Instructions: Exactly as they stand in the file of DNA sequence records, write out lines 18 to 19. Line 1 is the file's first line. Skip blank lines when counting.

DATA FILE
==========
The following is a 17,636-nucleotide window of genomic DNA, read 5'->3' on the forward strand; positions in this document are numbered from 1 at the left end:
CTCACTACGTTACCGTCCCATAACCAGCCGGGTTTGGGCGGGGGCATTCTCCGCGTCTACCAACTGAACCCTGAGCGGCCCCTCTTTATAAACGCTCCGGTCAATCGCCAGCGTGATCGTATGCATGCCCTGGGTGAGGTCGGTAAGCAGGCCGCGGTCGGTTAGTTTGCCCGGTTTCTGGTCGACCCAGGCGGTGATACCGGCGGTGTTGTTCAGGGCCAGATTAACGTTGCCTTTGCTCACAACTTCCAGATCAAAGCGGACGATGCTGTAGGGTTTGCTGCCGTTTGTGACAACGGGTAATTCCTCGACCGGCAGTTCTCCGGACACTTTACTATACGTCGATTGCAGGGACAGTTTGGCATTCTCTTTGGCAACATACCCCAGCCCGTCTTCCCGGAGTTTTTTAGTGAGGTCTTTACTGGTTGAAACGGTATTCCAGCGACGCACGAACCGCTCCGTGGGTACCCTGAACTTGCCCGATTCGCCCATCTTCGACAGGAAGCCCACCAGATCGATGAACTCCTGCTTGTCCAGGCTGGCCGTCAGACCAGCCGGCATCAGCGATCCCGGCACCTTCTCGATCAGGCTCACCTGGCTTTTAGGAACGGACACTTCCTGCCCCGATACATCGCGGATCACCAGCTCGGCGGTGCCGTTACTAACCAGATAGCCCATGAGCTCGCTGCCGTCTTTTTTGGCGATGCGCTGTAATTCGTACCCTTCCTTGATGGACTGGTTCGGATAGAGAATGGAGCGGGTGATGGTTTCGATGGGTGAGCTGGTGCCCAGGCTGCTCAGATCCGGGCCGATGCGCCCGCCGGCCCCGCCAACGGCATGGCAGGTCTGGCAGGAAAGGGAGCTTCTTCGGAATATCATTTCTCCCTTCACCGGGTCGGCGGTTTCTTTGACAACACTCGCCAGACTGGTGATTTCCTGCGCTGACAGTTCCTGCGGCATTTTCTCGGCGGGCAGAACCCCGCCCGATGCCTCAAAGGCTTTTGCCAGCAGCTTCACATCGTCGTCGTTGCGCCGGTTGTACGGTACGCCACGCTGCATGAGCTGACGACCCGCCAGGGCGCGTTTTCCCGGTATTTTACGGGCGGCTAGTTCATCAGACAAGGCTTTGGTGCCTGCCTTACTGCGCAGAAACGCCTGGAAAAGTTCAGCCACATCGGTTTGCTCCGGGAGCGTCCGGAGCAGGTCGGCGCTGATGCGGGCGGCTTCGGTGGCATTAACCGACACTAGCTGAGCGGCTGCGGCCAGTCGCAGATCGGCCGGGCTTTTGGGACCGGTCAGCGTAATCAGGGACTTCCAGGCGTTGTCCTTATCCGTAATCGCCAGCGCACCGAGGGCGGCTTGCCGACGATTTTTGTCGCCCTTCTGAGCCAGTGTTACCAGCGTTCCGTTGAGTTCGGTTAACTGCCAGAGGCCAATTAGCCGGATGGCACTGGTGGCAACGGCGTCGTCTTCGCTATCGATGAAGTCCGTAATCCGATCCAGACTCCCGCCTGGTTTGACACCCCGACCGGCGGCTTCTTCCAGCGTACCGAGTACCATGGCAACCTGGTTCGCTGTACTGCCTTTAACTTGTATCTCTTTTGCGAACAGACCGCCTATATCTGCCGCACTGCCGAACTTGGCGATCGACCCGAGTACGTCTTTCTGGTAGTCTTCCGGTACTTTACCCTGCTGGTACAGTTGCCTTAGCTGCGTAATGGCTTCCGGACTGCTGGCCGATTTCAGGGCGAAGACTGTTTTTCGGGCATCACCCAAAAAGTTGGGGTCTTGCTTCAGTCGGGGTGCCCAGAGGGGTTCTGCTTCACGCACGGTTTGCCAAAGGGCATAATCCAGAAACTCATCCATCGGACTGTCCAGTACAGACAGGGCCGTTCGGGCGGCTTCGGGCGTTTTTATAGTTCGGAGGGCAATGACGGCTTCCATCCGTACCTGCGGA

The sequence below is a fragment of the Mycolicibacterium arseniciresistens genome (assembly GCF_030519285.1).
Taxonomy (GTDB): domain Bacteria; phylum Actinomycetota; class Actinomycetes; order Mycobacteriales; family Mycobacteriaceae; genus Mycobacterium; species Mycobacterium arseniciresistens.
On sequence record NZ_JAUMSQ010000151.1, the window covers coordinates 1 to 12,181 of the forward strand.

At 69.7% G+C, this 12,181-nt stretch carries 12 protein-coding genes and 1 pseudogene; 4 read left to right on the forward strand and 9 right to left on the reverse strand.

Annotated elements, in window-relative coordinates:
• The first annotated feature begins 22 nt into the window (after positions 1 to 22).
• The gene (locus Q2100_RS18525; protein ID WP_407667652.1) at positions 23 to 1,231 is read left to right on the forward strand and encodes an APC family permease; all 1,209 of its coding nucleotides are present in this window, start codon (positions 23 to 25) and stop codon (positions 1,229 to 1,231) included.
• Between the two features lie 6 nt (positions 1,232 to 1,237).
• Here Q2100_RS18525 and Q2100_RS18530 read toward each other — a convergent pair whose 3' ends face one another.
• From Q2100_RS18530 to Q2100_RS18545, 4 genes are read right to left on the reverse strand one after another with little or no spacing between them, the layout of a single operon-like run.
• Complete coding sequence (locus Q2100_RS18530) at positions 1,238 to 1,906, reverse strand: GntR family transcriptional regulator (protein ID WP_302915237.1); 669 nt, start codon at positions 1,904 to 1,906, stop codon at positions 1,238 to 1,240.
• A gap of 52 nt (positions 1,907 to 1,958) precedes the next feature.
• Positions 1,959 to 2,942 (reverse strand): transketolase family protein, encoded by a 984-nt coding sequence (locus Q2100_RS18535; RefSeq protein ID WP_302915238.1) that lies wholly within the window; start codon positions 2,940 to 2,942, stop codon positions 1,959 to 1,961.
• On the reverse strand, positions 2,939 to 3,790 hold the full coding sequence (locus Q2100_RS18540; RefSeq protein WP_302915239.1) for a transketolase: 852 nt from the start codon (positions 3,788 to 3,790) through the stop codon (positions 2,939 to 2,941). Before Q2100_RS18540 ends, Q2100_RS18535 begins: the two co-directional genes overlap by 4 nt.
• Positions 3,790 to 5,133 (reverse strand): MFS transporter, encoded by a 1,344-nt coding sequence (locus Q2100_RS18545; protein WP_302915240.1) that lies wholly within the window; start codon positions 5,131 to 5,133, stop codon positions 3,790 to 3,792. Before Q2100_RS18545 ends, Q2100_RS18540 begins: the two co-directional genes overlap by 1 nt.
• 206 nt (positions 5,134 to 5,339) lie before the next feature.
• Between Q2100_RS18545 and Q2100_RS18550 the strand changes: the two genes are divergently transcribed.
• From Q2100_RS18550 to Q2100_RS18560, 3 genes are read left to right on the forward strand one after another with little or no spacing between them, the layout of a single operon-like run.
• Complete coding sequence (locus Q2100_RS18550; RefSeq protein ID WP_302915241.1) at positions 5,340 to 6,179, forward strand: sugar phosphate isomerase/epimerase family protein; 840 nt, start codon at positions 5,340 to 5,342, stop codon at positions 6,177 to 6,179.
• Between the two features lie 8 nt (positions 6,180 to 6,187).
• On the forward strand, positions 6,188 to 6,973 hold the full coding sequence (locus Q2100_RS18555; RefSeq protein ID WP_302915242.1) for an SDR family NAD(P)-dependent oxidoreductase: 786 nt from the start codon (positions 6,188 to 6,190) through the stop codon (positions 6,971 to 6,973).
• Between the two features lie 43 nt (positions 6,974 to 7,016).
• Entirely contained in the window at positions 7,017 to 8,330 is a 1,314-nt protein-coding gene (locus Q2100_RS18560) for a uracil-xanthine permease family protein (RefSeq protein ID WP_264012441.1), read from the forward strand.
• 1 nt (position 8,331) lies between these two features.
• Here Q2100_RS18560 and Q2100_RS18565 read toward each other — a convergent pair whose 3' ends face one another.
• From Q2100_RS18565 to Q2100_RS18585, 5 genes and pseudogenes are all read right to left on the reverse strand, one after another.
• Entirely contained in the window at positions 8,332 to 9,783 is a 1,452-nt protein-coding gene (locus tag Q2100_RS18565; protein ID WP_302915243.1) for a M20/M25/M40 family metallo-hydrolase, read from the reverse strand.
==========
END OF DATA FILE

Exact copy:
• 206 nt (positions 5,134 to 5,339) lie before the next feature.
• Between Q2100_RS18545 and Q2100_RS18550 the strand changes: the two genes are divergently transcribed.